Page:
Evangelical seminaries and colleges generally require their teachers to subscribe to a rather fulsome doctrinal statement. When these institutions are seeking or being reexamined for accreditation, such statements have almost routinely been challenged as possibly restrictive of academic freedom. I have served as professor or visiting professor on half a dozen evangelical campuses and have noted that accreditation inspection teams seldom fail to ask how, in view of such commitments, academic liberty can be preserved.
I well recall the founding of Fuller Theological Seminary. First we were told that no application from the school could be considered until after it had graduated its first class of seniors. Then, in the year following the first commencement ceremonies, Dr. Daniel Williams of Union Theological Seminary, New York, paid a preliminary visit. In a meeting with faculty he asked how Fuller’s official doctrinal commitments could be maintained alongside a regard for professorial freedom. Dr. Edward Carnell asked in turn whether Union Seminary would add to its faculty a professor who did not subscribe at least to some beliefs, say belief that there is a God. Williams conceded that belief in God would probably be an indispensable minimum. Carnell then remarked that the difference lay not in whether any beliefs were required but in which beliefs were required.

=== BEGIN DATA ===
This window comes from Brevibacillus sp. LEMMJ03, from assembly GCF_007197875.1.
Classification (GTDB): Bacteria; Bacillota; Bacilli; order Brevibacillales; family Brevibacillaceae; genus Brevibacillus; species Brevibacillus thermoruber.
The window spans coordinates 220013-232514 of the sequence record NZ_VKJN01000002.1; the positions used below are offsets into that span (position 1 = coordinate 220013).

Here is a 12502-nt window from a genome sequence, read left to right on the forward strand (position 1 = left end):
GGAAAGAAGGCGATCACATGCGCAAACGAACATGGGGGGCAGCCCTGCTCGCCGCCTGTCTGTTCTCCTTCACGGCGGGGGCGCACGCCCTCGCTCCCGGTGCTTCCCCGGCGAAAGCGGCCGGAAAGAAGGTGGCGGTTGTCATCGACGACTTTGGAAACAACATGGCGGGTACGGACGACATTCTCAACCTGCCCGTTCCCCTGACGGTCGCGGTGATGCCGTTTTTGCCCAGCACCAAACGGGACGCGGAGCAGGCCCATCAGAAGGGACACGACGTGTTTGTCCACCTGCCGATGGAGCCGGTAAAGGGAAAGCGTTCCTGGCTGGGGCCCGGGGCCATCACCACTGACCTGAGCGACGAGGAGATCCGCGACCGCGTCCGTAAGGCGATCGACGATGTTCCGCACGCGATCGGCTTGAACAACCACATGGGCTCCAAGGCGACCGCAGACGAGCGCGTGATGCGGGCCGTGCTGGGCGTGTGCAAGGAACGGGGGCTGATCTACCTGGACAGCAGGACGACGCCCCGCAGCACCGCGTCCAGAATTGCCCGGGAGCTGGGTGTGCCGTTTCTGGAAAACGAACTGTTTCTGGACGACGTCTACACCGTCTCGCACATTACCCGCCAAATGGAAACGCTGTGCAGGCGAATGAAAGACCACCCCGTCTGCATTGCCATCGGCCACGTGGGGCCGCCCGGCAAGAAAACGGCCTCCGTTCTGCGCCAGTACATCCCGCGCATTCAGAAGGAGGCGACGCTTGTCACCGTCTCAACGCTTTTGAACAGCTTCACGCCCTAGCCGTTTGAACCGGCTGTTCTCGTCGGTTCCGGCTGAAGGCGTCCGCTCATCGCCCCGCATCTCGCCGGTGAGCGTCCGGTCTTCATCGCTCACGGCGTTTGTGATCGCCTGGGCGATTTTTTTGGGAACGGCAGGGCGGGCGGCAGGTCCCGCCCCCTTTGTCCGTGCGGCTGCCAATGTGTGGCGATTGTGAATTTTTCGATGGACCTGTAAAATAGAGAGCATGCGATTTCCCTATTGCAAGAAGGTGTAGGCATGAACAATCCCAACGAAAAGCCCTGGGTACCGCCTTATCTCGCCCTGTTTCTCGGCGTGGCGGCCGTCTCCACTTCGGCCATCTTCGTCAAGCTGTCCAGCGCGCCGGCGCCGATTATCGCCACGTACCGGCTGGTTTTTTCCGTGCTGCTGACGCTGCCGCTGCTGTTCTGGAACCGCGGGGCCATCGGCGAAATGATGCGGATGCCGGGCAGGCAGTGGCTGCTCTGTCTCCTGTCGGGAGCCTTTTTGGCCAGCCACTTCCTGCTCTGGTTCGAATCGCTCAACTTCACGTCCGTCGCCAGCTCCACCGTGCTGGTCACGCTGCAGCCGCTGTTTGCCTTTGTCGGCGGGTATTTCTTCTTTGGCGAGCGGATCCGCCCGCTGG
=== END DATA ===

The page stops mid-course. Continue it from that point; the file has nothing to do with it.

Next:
I should explain that this conversation occurred at mid-century. More recently, some nonevangelical seminaries seemed to consider the presence of a death-of-God spokesman in their faculty a doctrinal imperative. Others seemed to feel it was imperative not to have any full-time evangelical professor. It is tempting to consider others broadminded only if they are broadminded ...1
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